Two ASU Students Cry Racism, Sexism Following Disciplinary Action

Two ASU Students Cry Racism, Sexism Following Disciplinary Action
Opponents of the academic doctrine known as Critical Race Theory protest outside of the Loudoun County School Board headquarters, in Ashburn, Virginia, U.S. June 22, 2021. (REUTERS/Evelyn Hockstein)
Allan Stein

Two female Arizona State University students are crying foul after they were punished for berating two male classmates and demanding that they leave the campus multicultural study area last September because they were white.

On Dec. 29, 2021, Mastaani Qureshi and Sarra Tekola railed against ASU on social media, claiming the investigation that found them “guilty” and disciplinary action on Nov. 16, 2021 were “racially biased.”

“Dear white people, aka ASU,” both students said in unison in the nine-minute video, then accused the university of having ”openly discriminated” against them over the incident.

“We’re being persecuted for defending our multicultural center for racism and sexism,” one of the students said in the video.

The students blasted ASU over the reprimand and disciplinary action, which included a warning and them having to write a three-page paper on “how the next time when we talk to white people about race and society,” they must be “civil.”

Both students claimed “white supremacy” and “neo-nazism” on campus were to blame. “ASU is a violent place,” one of the students said.

The racially charged controversy erupted on Sept. 23, 2021, when both female students approached the two white students who were studying in the university’s Multicultural Community of Excellence Center.

One of the male students had a “Police Matter” sticker on his laptop computer, which appeared to trigger the female students.

“What did I do wrong?” the male student is heard saying as he was being recorded in a smartphone video that went viral on social media.

One of female students responded that the white students in the multicultural center was “offensive.”

“You’re offensive. Police lives matter?” she said.

“We’re just trying to do school,” the male student said.

“But this is our space,” the female student fired back. At one point, she claimed that “white is not a culture.”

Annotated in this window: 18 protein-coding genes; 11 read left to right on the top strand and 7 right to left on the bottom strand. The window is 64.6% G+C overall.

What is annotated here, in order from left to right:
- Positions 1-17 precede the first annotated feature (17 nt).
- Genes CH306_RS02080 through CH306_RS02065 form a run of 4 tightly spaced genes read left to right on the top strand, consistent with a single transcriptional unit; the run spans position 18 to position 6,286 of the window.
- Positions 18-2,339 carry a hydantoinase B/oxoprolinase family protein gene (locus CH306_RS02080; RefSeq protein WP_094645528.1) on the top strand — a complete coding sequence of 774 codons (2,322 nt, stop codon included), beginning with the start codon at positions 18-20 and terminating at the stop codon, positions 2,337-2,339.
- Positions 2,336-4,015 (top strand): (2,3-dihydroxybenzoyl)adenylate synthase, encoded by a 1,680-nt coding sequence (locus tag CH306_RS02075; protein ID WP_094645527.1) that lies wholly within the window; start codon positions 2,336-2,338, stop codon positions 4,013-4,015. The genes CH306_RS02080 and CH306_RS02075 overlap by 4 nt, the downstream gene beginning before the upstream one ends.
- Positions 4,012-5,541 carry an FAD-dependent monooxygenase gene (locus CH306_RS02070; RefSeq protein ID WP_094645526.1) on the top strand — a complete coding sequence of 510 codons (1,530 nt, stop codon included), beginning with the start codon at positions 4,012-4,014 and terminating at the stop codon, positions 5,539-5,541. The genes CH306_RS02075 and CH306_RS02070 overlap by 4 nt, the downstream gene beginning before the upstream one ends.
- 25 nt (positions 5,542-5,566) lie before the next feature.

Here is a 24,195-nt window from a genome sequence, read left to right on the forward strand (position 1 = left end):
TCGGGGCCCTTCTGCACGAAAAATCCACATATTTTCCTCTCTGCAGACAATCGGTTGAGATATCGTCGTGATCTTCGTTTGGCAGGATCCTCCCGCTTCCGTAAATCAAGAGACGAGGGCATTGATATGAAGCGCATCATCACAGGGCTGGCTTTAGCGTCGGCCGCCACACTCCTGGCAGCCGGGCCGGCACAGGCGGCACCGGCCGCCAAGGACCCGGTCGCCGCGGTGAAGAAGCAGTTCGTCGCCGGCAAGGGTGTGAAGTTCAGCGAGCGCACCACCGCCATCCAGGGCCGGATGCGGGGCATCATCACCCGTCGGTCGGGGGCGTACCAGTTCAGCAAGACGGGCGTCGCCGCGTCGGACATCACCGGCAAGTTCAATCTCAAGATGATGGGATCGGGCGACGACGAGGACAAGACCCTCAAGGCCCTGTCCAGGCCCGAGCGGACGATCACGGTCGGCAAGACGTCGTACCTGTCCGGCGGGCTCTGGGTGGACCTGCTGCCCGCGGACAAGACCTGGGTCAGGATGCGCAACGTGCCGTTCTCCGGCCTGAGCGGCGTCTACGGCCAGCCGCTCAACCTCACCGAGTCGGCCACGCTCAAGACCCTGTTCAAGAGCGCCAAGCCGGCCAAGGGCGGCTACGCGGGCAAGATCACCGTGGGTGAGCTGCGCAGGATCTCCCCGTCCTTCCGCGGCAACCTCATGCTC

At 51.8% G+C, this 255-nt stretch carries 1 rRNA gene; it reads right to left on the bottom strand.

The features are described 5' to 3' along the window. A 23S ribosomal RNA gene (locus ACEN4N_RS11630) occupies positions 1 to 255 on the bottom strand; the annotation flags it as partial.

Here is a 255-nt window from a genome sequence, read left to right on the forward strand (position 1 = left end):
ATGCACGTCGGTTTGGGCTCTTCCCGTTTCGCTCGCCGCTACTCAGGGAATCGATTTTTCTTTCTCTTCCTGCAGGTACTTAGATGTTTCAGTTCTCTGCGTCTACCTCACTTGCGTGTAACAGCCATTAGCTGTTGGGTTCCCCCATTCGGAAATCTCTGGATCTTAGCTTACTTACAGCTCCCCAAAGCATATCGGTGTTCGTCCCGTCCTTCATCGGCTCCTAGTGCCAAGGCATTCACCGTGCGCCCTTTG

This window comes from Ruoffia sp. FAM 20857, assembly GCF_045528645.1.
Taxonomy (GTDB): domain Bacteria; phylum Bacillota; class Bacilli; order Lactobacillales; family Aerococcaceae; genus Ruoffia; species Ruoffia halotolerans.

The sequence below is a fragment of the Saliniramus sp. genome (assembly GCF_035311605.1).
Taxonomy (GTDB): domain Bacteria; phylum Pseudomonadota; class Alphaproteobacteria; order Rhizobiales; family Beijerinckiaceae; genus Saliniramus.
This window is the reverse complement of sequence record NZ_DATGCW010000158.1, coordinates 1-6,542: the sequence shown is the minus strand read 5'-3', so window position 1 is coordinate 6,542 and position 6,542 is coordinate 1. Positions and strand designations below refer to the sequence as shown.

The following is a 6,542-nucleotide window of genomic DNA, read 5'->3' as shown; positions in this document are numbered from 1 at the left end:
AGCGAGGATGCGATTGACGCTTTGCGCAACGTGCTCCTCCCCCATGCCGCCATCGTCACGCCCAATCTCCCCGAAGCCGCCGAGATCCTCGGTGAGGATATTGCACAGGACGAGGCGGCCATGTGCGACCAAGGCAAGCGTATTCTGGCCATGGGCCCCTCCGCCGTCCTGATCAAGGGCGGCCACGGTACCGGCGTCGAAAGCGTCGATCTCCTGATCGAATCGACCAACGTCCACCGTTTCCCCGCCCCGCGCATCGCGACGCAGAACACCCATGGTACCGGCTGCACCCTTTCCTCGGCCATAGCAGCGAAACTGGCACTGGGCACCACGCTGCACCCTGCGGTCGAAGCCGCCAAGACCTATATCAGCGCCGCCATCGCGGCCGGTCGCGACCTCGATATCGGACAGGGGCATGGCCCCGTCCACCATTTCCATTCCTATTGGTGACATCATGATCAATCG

“White is not a culture?” the male student asked.

“No, it’s not a culture. White is not a culture. Say it to the camera. Whiteness is not a culture.”

“This is insane,” the second male student responded angrily.

ASU officials declined to discuss the incident and subsequent disciplinary action against the female students.

“We do not have anything to add. Federal laws governing student privacy and state regulations prevent the university from discussing the details of an individual student’s situation,” the ASU Office of Media Relations said in an email to The Epoch Times.

ASU is not the only state institution of higher learning that has been grappling with alleged racial discrimination and antagonism against white students.

In February 2021, a black student at the University of Virginia came under fire after she accused her white classmates of making use of the school’s multicultural center.

A month earlier, the anthropology department at the University of Florida faced criticism after it banned white students from attending a virtual town hall.

In August 2020, the U.S. Department of Justice accused Yale University of discrimination against white and Asian American applicants in its undergraduate application process following a two-year investigation.

Amidst a background of increasing racial division on U.S. college campuses, several states have taken steps to oppose the teaching of Critical Race Theory in public schools.

In December of 2021, South Dakota Gov. Kristi Noem unveiled a draft bill that she said would block CRT as the foundation of education in her state’s colleges and schools.

Also that month, Florida Gov. Ron DeSantis proposed legislation to allow parents to sue schools teaching CRT, an ideology that blames whites for most of the ills facing American minorities.